The H1N1 outbreak in the spring of 2009 in NYC originated in a school in Queens before spreading to others nearby. Active surveillance established epidemiological links between students at the school and new cases at other schools through household connections. Such findings suggest that spatial cluster detection methods should be useful for identifying new influenza outbreaks in school-aged children. As school-to-school transmission should occur between those with high levels of interaction, existing cluster detection methods can be improved by accurately characterizing these links. We establish a prospective surveillance system that detects outbreaks in NYC schools using a flexible spatial scan statistic (FlexScan), with clusters identified on a network constructed from student interactions.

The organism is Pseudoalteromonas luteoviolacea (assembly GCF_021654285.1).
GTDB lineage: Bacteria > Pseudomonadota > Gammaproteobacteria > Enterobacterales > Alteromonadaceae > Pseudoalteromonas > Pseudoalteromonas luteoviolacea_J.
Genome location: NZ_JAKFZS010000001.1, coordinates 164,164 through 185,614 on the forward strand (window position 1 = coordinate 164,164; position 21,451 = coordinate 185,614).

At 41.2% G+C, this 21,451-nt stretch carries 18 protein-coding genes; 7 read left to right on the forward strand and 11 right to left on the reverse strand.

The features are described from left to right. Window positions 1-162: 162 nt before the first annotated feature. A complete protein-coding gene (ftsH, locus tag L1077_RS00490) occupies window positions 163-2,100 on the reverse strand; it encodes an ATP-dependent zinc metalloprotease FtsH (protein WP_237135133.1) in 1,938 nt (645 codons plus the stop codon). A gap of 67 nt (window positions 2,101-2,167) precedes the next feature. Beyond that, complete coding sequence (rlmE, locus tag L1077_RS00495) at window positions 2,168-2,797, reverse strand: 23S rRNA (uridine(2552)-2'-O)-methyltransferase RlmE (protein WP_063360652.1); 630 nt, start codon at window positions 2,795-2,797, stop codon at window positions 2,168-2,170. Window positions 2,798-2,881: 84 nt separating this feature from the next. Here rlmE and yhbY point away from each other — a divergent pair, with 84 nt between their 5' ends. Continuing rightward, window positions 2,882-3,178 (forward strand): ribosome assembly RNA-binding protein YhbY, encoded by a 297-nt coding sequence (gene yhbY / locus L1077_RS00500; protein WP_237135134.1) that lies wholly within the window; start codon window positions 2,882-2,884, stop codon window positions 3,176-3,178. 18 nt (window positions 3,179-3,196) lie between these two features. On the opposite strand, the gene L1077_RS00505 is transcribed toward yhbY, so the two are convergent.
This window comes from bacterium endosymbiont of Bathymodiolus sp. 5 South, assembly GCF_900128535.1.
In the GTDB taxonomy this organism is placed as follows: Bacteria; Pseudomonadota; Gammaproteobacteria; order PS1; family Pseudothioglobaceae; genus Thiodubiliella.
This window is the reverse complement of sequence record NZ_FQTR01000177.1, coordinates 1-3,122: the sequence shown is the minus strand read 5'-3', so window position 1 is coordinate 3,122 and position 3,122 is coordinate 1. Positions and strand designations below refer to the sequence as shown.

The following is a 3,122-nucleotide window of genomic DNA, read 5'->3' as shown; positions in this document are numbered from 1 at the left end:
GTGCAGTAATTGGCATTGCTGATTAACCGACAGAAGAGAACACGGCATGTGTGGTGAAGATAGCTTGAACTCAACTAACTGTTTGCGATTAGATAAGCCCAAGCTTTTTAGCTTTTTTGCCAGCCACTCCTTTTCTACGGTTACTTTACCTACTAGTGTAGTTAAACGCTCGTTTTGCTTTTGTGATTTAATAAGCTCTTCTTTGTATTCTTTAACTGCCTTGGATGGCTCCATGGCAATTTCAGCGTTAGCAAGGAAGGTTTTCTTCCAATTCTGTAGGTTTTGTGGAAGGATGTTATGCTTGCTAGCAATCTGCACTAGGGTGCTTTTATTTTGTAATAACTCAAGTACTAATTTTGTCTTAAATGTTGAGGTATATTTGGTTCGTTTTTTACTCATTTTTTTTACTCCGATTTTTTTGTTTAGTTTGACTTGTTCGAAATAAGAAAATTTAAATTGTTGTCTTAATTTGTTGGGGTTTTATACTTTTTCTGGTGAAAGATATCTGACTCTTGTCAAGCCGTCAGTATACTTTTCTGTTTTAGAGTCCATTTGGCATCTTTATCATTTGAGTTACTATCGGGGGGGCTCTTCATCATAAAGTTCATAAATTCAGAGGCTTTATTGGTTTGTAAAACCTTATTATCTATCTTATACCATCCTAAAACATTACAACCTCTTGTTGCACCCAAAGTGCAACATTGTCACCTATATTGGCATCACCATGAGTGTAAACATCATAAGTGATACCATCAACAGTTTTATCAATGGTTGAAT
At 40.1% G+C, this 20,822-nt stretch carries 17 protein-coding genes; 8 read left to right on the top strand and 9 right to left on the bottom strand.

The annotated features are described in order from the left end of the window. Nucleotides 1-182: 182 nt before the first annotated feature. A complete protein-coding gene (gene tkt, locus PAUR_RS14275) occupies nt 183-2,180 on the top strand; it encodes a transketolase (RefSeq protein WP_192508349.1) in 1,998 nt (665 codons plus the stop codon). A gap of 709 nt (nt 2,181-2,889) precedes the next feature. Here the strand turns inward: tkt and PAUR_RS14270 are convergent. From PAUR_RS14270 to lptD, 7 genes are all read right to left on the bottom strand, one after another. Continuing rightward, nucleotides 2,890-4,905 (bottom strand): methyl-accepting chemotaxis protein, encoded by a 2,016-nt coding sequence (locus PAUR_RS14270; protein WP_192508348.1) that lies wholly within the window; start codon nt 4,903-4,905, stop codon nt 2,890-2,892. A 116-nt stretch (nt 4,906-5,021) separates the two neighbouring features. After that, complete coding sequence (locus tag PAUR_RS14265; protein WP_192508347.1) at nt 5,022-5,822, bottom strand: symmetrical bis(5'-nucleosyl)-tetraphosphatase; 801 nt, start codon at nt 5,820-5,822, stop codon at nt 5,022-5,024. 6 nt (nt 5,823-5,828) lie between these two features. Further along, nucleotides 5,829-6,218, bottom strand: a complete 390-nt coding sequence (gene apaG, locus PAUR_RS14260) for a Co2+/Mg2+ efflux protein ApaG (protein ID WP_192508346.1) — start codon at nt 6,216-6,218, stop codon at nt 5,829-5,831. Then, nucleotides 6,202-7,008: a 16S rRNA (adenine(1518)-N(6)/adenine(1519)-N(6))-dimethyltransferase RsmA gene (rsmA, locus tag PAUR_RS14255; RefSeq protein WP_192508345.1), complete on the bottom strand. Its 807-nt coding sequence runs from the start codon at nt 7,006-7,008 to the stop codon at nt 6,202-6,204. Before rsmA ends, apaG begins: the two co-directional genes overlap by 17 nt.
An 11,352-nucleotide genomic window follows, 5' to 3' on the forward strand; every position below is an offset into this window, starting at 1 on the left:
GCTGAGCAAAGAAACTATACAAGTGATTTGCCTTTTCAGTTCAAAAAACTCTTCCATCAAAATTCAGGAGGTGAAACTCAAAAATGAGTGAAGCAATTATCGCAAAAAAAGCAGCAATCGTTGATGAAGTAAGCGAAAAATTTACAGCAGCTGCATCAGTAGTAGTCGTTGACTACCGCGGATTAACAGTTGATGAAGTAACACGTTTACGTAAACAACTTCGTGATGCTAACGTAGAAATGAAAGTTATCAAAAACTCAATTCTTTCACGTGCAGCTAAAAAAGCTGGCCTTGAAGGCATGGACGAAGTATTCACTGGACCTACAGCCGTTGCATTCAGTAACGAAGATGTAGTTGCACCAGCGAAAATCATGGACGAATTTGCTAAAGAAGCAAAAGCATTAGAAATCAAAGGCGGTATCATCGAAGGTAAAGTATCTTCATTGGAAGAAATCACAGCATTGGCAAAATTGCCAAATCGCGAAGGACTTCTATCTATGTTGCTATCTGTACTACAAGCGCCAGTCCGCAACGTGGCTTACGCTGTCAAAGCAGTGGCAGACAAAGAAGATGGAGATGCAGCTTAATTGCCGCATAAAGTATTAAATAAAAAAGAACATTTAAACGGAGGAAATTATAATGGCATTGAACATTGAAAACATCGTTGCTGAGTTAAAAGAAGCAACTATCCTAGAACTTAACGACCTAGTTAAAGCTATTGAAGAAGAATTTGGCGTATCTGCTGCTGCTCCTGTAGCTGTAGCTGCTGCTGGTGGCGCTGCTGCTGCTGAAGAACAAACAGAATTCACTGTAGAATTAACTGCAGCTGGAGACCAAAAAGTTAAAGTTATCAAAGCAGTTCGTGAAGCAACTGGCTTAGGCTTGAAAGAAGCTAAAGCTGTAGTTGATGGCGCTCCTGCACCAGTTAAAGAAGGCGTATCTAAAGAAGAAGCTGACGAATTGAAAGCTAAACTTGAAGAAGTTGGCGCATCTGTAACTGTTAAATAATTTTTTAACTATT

To improve cluster detection of influenza-like illness within New York City (NYC) public schools using school health and absenteeism data by characterizing the degree to which schools interact.